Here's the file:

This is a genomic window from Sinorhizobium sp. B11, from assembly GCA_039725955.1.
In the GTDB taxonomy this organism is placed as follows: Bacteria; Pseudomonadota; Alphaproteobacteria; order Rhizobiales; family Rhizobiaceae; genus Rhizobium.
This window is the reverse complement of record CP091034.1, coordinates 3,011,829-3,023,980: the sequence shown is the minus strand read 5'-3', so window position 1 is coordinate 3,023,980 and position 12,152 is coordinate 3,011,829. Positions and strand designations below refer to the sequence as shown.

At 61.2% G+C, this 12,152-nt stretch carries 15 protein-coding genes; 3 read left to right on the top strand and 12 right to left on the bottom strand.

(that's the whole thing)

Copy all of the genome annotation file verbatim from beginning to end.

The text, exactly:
This is a genomic window from Sinorhizobium sp. B11, from assembly GCA_039725955.1.
In the GTDB taxonomy this organism is placed as follows: Bacteria; Pseudomonadota; Alphaproteobacteria; order Rhizobiales; family Rhizobiaceae; genus Rhizobium.
This window is the reverse complement of record CP091034.1, coordinates 3,011,829-3,023,980: the sequence shown is the minus strand read 5'-3', so window position 1 is coordinate 3,023,980 and position 12,152 is coordinate 3,011,829. Positions and strand designations below refer to the sequence as shown.

At 61.2% G+C, this 12,152-nt stretch carries 15 protein-coding genes; 3 read left to right on the top strand and 12 right to left on the bottom strand.